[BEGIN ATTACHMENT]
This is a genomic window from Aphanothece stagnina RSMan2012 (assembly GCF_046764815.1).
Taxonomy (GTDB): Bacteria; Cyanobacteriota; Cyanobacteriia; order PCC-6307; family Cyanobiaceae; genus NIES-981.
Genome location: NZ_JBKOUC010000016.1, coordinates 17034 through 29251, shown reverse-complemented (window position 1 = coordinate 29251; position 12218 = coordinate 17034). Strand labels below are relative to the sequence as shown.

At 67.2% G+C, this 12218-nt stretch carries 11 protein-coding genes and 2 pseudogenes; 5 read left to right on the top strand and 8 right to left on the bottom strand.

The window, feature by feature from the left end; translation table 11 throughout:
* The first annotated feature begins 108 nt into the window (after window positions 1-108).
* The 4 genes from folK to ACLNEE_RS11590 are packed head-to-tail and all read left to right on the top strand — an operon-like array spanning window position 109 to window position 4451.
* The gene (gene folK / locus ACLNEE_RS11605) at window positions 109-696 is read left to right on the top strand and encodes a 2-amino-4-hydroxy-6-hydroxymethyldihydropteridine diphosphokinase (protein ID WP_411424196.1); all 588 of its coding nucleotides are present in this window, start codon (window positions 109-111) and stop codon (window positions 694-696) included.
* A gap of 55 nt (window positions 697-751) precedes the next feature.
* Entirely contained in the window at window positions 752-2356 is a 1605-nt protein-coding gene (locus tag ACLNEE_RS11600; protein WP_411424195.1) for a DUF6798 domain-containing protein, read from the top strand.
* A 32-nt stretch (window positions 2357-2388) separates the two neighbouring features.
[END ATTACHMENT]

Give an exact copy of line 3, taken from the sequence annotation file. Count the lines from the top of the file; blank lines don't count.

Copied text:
Genome location: NZ_JBKOUC010000016.1, coordinates 17034 through 29251, shown reverse-complemented (window position 1 = coordinate 29251; position 12218 = coordinate 17034). Strand labels below are relative to the sequence as shown.